The National Prevention Strategy identifies four Strategic Directions—the foundation for all prevention efforts—and seven targeted Priorities designed to improve health and wellness for all Americans (see Figure B-1). It provides evidence-based recommendations for each Strategic Direction and Priority and supports Healthy People 2020, a 10-year set of science-based national health objectives.

In June 2012, the NPC released the National Prevention Council Action

images

FIGURE B-1 National Prevention Strategy Framework.

Suggested Citation:"Appendix B: National Prevention Council Cross-Sector Case Study." Institute of Medicine. 2015. Cross-Sector Responses to Obesity: Models for Change: Workshop Summary. Washington, DC: The National Academies Press. doi: 10.17226/21706.
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BOX B-1
National Prevention Council Commitments

→    Identifying opportunities to consider prevention and health within National Prevention Council departments

→    Increasing tobacco-free environments within National Prevention Council departments

→    Increasing access to healthy, affordable food within National Prevention Council departments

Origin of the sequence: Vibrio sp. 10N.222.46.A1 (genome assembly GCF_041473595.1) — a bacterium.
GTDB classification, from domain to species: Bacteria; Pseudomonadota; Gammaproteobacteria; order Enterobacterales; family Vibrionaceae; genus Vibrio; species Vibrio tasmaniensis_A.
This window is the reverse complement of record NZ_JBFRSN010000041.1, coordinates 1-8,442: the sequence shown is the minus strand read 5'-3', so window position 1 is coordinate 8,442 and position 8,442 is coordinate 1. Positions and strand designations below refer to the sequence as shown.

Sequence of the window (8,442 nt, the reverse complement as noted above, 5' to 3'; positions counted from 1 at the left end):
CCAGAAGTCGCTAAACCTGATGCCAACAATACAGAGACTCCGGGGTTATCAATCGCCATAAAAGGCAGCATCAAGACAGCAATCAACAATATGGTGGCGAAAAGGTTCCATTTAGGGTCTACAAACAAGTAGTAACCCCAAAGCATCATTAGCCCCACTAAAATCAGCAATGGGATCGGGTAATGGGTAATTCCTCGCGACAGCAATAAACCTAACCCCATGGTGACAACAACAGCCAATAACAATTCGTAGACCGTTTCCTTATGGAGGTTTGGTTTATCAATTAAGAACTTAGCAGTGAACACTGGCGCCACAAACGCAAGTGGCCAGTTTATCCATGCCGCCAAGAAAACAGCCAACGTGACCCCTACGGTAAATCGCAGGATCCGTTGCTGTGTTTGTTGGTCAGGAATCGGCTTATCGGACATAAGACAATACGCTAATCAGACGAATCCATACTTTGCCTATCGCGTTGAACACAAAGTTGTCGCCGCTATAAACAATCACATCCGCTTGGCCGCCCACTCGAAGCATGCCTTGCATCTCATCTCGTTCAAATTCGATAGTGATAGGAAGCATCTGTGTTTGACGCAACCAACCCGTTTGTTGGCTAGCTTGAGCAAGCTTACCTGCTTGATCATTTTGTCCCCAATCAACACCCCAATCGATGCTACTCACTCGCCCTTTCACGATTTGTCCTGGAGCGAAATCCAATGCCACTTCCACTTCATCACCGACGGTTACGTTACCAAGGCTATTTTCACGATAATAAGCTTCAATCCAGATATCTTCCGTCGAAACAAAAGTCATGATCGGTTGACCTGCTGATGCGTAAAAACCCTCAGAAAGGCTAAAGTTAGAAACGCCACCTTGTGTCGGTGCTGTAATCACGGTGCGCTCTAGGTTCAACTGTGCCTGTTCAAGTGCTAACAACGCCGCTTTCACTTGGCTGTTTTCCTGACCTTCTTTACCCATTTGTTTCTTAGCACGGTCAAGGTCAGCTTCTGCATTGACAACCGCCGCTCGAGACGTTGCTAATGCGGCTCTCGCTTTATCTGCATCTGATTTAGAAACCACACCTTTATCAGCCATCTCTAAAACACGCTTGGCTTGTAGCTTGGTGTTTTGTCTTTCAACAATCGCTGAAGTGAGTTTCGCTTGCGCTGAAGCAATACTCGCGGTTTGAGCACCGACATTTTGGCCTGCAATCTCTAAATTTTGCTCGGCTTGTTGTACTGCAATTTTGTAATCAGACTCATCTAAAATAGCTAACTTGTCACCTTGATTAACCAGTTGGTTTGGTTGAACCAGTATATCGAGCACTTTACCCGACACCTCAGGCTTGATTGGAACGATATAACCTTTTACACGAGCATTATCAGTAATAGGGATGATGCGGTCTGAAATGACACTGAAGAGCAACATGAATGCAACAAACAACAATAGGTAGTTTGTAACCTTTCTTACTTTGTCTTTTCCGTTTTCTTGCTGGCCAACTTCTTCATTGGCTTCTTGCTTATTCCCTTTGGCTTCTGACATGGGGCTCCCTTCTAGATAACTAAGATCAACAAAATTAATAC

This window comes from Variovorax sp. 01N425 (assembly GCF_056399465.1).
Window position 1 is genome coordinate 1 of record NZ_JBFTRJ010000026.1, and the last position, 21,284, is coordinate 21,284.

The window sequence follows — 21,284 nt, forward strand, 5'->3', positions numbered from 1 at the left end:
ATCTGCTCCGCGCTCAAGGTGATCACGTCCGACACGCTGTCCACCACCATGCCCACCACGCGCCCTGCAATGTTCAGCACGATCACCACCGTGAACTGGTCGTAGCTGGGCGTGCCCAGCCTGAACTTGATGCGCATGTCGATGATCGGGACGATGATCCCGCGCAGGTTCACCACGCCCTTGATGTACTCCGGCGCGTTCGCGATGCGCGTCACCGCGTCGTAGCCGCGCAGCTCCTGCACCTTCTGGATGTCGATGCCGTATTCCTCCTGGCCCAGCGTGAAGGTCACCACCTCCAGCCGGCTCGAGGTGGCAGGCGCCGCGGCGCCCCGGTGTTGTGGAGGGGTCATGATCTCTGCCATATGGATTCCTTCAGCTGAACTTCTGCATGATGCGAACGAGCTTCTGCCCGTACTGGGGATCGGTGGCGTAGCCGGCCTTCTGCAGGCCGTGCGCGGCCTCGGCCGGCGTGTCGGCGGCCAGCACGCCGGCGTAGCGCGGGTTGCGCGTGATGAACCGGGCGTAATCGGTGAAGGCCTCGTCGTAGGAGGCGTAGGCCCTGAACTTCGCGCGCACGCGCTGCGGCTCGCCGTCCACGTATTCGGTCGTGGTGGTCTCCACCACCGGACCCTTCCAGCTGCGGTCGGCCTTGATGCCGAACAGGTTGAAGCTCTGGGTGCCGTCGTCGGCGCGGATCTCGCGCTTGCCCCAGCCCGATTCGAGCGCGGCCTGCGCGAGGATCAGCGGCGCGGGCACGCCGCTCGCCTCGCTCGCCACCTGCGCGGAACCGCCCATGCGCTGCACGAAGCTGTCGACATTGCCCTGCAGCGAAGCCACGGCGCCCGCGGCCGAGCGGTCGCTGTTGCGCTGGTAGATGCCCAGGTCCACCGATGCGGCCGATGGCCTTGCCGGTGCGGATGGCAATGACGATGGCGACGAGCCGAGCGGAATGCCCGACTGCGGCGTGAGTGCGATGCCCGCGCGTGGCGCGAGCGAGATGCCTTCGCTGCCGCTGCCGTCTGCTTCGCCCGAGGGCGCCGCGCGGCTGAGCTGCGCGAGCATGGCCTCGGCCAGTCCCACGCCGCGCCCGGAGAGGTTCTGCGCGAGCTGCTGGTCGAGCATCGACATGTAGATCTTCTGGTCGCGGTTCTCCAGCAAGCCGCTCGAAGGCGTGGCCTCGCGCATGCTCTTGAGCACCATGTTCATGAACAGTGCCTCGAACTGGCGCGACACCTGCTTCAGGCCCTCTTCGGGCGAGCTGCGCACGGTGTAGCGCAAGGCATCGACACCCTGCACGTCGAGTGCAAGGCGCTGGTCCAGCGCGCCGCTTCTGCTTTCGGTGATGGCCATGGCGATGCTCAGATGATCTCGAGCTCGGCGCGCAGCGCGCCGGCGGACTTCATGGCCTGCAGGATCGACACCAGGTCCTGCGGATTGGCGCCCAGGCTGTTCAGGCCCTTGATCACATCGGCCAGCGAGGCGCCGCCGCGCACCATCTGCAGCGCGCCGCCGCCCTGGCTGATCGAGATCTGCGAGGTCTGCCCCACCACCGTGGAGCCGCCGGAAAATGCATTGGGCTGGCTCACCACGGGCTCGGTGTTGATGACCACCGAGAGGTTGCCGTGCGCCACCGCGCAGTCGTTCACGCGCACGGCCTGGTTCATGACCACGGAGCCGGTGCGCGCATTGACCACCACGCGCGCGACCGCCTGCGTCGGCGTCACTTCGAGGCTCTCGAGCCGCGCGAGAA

And encouraging partners to do so voluntarily as appropriate.

Plan, which demonstrates how departments are implementing prevention efforts in line with their respective missions and identifies three shared commitments to accelerate prevention through the high-impact efforts of all National Prevention Council departments (see Box B-1). The NPC continues to advance its commitments by integrating health and wellness into policies, practices, and programs to achieve better health for all Americans. For more information, visit http://www.surgeongeneral.gov/initiatives/prevention/index.html.

SECTORS INCLUDED

On June 10, 2010, the President signed an Executive Order (http://www.whitehouse.gov/the-press-office/executive-order-establishing-national-prevention-health-promotion-and-public-health) creating the NPC within the Department of Health and Human Services. Council members are cabinet secretaries, chairs, directors, or administrators from these departments:

Department of Health and Human Services (HHS)

Department of Agriculture

Department of Education

Federal Trade Commission

Department of Transportation

Department of Labor

Department of Homeland Security

Environmental Protection Agency

Office of National Drug Control Policy

Domestic Policy Council

Suggested Citation:"Appendix B: National Prevention Council Cross-Sector Case Study." Institute of Medicine. 2015. Cross-Sector Responses to Obesity: Models for Change: Workshop Summary. Washington, DC: The National Academies Press. doi: 10.17226/21706.